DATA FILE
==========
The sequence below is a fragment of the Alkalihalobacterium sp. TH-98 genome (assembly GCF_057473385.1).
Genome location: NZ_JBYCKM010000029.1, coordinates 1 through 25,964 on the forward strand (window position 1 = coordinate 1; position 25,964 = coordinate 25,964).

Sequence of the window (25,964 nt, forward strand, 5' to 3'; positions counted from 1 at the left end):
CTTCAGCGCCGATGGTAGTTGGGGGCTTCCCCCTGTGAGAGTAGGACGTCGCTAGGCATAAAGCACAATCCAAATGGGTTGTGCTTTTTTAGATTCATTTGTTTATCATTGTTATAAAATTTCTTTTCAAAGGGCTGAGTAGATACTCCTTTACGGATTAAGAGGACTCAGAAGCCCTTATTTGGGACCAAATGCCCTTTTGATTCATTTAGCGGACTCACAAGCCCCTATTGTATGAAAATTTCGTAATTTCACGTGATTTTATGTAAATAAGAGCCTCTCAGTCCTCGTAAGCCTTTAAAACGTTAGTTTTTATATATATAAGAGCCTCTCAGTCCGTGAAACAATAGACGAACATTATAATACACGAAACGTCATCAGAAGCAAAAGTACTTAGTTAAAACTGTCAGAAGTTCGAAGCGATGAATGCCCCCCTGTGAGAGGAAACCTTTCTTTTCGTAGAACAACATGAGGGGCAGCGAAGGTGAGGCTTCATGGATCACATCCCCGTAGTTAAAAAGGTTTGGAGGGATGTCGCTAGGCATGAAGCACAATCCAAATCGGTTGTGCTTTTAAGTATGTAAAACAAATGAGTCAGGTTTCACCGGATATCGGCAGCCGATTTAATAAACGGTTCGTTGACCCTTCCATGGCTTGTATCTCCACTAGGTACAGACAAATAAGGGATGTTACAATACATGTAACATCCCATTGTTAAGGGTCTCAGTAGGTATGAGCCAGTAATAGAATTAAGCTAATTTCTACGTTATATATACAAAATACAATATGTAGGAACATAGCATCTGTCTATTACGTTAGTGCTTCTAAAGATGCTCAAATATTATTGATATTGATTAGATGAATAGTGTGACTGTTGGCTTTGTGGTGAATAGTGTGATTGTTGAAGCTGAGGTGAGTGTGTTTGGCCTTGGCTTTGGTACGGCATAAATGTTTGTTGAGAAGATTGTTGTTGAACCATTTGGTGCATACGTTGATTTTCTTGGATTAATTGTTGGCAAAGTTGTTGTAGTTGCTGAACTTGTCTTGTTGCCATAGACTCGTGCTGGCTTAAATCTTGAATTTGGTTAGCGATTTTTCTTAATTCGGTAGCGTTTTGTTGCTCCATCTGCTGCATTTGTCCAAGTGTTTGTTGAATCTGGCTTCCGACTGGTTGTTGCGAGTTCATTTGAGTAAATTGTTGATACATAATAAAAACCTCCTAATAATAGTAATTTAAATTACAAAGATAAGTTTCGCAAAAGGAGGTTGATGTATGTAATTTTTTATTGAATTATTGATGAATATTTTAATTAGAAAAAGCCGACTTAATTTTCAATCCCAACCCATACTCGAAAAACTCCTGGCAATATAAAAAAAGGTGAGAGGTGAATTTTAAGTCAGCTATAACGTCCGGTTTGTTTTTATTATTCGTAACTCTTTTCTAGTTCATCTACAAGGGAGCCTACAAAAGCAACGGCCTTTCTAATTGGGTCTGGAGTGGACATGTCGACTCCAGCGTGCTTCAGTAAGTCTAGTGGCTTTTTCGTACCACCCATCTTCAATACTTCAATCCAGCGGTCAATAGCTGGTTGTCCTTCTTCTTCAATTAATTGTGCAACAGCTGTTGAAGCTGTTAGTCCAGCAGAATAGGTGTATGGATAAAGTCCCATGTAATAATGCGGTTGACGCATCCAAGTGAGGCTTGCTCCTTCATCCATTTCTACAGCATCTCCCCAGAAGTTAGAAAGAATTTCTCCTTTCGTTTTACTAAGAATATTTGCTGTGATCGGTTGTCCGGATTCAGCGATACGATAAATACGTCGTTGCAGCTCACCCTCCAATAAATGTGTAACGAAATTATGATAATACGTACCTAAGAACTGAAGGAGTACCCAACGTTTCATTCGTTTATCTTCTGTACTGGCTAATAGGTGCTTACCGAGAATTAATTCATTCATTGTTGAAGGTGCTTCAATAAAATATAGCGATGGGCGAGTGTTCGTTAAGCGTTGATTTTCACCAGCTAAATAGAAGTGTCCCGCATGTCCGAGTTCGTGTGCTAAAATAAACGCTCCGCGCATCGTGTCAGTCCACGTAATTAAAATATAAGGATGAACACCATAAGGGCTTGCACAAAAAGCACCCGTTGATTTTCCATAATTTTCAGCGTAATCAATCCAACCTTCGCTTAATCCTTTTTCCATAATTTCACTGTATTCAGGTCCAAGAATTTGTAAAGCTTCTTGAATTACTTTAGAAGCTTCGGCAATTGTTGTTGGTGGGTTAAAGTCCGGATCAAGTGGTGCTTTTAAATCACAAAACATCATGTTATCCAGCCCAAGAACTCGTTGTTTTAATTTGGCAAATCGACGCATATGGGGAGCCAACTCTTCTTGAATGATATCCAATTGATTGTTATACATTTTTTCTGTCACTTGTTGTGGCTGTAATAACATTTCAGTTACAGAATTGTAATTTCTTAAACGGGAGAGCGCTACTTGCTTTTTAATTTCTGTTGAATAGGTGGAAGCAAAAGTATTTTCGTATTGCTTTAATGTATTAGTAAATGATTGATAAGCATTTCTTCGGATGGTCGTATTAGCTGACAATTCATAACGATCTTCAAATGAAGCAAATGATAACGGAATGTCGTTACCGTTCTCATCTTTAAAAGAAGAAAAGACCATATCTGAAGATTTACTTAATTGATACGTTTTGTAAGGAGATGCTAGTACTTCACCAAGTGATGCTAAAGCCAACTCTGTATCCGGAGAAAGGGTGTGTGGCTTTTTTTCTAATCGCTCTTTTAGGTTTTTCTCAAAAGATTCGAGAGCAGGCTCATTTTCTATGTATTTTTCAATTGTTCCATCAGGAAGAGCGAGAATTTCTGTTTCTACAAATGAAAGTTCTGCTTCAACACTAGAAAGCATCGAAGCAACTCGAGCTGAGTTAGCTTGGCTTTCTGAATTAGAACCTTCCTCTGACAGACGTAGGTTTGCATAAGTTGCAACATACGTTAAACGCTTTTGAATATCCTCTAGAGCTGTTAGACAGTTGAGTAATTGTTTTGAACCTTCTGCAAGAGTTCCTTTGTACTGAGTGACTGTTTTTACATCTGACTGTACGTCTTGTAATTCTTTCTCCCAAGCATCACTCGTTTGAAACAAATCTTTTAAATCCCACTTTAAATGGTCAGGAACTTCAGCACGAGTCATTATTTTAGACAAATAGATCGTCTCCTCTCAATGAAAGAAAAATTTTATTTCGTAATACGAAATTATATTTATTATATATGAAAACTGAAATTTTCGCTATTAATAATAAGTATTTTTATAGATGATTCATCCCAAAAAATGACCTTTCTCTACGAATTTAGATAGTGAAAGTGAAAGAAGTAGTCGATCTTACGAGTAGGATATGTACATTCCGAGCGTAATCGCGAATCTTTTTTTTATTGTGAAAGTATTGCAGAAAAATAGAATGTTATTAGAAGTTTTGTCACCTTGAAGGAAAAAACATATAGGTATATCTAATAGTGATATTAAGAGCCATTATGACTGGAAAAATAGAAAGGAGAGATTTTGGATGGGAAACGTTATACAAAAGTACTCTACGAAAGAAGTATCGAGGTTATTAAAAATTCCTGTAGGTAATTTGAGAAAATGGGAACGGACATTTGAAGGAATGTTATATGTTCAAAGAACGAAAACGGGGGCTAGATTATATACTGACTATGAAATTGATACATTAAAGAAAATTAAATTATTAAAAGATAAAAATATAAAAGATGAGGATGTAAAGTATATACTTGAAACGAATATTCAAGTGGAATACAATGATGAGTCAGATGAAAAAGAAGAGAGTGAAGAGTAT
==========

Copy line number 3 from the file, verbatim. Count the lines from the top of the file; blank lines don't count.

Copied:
Sequence of the window (25,964 nt, forward strand, 5' to 3'; positions counted from 1 at the left end):